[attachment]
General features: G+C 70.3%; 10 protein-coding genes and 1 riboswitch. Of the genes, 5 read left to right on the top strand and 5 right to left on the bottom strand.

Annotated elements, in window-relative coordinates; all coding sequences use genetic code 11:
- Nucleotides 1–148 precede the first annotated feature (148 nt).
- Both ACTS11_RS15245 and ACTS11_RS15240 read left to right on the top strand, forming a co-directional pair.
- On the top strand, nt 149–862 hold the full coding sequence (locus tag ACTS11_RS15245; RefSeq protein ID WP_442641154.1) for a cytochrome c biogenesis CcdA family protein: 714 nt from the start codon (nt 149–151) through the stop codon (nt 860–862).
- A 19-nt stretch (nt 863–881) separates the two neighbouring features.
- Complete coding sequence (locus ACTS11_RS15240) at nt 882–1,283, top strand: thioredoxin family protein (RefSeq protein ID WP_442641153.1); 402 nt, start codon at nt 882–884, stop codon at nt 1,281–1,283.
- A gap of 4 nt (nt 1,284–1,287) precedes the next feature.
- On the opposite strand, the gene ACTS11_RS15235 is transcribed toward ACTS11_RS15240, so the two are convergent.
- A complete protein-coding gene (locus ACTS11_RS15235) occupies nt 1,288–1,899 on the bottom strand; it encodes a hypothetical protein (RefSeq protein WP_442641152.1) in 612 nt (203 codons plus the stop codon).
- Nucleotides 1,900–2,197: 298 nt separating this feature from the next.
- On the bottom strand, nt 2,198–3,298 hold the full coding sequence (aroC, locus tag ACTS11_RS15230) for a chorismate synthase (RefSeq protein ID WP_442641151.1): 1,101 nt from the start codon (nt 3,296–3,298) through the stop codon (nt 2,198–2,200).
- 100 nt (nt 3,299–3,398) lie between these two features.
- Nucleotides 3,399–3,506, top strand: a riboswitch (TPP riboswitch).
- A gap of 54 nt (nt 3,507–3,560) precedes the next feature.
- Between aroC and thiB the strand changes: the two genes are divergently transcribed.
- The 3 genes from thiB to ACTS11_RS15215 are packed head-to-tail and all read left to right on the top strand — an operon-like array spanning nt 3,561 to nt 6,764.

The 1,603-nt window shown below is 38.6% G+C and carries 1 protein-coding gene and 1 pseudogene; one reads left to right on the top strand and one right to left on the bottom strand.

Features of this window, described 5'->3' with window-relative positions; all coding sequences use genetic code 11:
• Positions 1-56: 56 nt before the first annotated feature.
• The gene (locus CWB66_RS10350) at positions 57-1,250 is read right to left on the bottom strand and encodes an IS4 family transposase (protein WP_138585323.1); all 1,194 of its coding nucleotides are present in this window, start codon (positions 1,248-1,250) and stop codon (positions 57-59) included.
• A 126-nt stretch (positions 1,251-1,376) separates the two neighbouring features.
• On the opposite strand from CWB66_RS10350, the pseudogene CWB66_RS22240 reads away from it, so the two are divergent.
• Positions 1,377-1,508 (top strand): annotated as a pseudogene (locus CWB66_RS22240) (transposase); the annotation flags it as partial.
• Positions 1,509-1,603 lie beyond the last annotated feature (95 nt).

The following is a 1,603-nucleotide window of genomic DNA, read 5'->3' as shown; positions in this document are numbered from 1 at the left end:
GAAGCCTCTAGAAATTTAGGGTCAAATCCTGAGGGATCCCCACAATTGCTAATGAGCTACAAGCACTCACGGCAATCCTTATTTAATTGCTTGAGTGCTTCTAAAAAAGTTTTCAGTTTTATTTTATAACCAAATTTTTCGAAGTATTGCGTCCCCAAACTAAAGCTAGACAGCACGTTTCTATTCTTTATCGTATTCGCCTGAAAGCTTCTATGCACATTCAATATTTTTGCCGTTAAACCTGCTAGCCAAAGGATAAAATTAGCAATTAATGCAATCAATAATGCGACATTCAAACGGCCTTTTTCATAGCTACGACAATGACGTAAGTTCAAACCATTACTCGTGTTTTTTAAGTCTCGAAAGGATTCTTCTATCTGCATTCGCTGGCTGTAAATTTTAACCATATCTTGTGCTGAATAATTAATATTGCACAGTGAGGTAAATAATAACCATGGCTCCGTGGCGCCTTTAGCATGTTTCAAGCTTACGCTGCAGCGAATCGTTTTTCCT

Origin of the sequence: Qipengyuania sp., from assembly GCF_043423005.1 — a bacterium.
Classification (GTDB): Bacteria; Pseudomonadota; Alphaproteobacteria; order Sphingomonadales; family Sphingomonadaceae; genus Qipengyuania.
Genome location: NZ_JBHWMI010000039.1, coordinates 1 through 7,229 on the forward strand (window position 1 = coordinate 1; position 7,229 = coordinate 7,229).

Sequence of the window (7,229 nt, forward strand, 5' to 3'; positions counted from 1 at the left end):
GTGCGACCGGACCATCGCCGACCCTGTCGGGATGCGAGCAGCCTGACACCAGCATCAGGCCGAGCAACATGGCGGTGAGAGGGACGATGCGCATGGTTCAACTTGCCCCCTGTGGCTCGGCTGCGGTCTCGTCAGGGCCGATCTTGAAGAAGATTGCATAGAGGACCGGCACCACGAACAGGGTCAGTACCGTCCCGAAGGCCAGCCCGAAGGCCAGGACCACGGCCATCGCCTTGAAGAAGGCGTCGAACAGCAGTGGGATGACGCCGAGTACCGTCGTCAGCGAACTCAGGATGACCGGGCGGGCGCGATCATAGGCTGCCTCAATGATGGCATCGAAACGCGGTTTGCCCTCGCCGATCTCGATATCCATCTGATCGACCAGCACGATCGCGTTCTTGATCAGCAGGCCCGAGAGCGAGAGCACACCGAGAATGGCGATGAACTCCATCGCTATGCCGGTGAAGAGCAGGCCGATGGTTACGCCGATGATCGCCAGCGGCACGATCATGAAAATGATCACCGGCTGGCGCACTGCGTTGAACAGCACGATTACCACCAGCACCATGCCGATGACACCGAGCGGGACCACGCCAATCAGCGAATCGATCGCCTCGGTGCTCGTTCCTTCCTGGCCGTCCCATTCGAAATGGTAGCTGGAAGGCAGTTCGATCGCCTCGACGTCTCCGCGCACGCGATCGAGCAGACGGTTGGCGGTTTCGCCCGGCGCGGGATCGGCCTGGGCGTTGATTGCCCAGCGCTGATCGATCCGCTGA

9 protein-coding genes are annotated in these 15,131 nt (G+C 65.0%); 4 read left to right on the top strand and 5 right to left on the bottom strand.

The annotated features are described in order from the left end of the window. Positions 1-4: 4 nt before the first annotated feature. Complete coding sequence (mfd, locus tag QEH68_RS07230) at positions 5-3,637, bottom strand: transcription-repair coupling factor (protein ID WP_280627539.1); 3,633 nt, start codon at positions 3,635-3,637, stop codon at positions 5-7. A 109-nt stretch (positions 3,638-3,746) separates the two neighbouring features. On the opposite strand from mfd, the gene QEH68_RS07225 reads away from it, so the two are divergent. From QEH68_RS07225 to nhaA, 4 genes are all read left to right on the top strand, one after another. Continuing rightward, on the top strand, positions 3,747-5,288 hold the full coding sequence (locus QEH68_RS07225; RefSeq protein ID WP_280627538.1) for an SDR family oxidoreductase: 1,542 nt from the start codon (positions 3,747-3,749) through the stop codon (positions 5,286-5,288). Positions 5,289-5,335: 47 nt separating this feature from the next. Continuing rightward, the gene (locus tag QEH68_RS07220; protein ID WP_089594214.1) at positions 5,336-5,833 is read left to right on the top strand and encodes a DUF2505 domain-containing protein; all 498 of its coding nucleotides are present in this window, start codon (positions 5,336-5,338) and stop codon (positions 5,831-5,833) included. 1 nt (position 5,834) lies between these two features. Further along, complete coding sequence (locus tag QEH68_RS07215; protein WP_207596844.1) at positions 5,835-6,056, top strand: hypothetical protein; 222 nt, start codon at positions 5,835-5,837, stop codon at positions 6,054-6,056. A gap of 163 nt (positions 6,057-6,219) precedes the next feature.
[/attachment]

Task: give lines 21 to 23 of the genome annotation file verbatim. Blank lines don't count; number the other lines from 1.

• The gene (locus CWB66_RS10350) at positions 57-1,250 is read right to left on the bottom strand and encodes an IS4 family transposase (protein WP_138585323.1); all 1,194 of its coding nucleotides are present in this window, start codon (positions 1,248-1,250) and stop codon (positions 57-59) included.
• A 126-nt stretch (positions 1,251-1,376) separates the two neighbouring features.
• On the opposite strand from CWB66_RS10350, the pseudogene CWB66_RS22240 reads away from it, so the two are divergent.